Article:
The process we have for reporting is called Reportable Incidents.  Reportable Incidents are any death, serious injury, abuse and neglect, this is all for NDIS participants, unlawful sexual or physical contact with or assault of an NDIS participant.  Sexual misconduct against or in the presence of an NDIS participant including grooming of an NDIS participant for sexual activity. Unauthorised use of restrictive practices in relation to a NDIS participant.

Reporting the incident to the Commission does not replace notifying any appropriate authority such as police or child protection services in your particular jurisdiction.  Those matters must be reported to the Commission and they’re a bit broader than what other jurisdictions have had previously.

Our experience to date for instance is that each State and Territory had some different parts of the regulatory framework in terms of being able to safeguard the rights of people with a disability receiving services but none of the States and Territories had all of these functions together.  The Commission is the first time we have these functions together.

Those functions are around the registration of providers, the requirement of providers to report, report abuse and neglect, have a complaints management system, report unauthorised restrictive practices and have ways of managing and supporting people who need behaviour support.  Also has an education function and compliance and enforceable actions.

We talked about being able to speak up.  Speaking up is important because it can make services and supports better.  Speaking up is important, I don’t need to tell you why, you are our champions of helping people to speak up.  We know speaking up can be an opportunity for providers to improve their service.

One of the things that the rules, the NDIS rules require of providers is that they must have an accessible complaints system so that people can make their complaints directly to the provider without retribution and there must be a process in place for resolving those complaints.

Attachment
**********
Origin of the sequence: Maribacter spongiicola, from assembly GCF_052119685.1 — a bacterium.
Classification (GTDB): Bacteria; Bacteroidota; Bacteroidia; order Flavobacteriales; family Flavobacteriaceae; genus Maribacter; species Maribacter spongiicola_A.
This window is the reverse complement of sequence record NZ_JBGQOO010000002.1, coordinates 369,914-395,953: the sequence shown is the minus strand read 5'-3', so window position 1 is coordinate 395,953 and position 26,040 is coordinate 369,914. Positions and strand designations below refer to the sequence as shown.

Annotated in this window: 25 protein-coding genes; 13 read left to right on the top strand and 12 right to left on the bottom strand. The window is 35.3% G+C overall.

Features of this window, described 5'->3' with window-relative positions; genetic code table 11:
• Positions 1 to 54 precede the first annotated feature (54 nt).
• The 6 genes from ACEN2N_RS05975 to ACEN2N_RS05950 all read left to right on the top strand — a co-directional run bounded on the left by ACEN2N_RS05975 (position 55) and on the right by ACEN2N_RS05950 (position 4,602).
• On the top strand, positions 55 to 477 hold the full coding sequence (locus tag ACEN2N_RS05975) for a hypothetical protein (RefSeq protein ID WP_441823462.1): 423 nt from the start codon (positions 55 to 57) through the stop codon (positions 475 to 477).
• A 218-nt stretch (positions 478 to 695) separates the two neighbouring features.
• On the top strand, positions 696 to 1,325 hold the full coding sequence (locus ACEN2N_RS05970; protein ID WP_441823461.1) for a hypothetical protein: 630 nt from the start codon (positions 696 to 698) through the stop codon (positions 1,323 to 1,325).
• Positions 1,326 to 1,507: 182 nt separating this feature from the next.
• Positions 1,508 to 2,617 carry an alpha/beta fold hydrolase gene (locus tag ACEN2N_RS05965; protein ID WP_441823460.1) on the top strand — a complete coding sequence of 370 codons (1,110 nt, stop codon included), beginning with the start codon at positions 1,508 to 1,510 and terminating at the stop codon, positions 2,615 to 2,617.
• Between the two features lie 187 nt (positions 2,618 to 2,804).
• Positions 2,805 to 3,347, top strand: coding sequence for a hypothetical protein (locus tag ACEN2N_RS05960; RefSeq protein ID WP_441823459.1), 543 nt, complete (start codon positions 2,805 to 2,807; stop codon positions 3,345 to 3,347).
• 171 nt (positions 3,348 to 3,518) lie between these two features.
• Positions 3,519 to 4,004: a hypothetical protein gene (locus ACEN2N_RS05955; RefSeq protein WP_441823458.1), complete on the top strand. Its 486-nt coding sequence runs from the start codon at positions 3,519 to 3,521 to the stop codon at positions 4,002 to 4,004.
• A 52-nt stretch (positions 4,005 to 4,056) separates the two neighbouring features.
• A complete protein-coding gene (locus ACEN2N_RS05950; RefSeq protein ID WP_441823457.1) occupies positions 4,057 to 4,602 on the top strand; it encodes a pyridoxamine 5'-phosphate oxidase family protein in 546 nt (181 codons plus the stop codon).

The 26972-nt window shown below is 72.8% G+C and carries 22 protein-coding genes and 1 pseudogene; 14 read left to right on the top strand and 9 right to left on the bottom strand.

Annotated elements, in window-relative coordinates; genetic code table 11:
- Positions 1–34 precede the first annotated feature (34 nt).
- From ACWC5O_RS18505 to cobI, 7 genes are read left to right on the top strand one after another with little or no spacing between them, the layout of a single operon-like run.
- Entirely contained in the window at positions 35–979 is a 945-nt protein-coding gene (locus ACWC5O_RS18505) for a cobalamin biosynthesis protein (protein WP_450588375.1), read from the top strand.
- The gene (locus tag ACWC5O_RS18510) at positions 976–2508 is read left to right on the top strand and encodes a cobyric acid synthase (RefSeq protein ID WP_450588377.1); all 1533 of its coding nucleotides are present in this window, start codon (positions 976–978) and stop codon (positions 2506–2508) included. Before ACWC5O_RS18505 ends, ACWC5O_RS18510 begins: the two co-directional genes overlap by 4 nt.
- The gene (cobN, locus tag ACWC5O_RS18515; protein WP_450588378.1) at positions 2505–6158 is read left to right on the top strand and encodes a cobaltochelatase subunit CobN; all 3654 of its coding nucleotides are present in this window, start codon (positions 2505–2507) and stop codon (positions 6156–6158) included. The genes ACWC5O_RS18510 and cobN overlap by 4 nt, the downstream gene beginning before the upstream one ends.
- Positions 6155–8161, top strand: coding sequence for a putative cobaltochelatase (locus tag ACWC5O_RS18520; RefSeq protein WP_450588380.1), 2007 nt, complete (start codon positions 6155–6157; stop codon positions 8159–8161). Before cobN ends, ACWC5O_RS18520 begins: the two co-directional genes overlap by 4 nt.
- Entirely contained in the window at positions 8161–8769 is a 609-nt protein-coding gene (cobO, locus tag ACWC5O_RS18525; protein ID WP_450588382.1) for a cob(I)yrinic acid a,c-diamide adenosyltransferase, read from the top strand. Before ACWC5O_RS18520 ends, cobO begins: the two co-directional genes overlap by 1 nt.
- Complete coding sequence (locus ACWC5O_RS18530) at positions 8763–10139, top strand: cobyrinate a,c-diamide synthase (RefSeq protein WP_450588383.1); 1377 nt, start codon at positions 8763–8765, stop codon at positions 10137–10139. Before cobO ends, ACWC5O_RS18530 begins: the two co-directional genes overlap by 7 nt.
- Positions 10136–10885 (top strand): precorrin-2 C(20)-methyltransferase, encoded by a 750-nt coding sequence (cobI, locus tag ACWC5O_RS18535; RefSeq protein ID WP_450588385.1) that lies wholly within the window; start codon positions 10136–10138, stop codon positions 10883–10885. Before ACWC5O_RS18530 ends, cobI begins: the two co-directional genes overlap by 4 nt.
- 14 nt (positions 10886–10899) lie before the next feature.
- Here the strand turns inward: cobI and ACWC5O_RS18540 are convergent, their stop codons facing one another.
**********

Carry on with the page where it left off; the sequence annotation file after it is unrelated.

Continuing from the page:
Sometimes those things may not work even though the Commission might require it so everyone whose receiving an NDIS funded support has the right to make a complaint to the NDIS Commission.  It’s okay to complain.  We’ve put that in there because it’s okay to complain in Victoria too right now.   The Disability Services Commissioner has that campaign running and has had for many years.  From 1st July next year, it will be the NDIS Commission that takes complaints about NDIS funded services.

We hope that people can speak to their provider first but if not they can contact us.  We have an 1800 number, which you will see at the end of the presentation.  We also have a complaint contact form on our website.  That complaint contact form is about helping people to let us know what’s the best form of communication, do you want to be communicated via email, are you needing an interpreter for Auslan or maybe you speak a different language.

Perhaps you need some help with communication assistance and therefore you might need someone to meet with you face to face.  The contact form on the website allows someone to let us know that they want to make contact about a complaint so we can support that process.

The other thing we do in our complaints process is we will also identify for any person with a disability that is making a complaint or is subject to any concerns around the service provider, is that we will check in with them to make sure that they have someone that they trust and make sure that they know they can choose an advocate in their local area if they haven’t got someone with them.

That’s pretty important in terms of people feeling like they have someone to speak to.  Although my team is very friendly and supportive Government organisations can be scary for anyone.  What we want to do is work together to make sure people have the opportunity to speak up.

We will take that complaint and the team first looks at can we get this resolved really quickly, we call that our Early Resolution Process.  That’s about having a look at what the issues are, discussing it with the provider if we think that there is some opportunities for quick wins there.  We might require the provider simply to take action or we might require them to have some conversations to follow the matter up if we’re confident that they’re actually working well with the person who has raised the complaint and with you.  Most complaints are managed in that early process.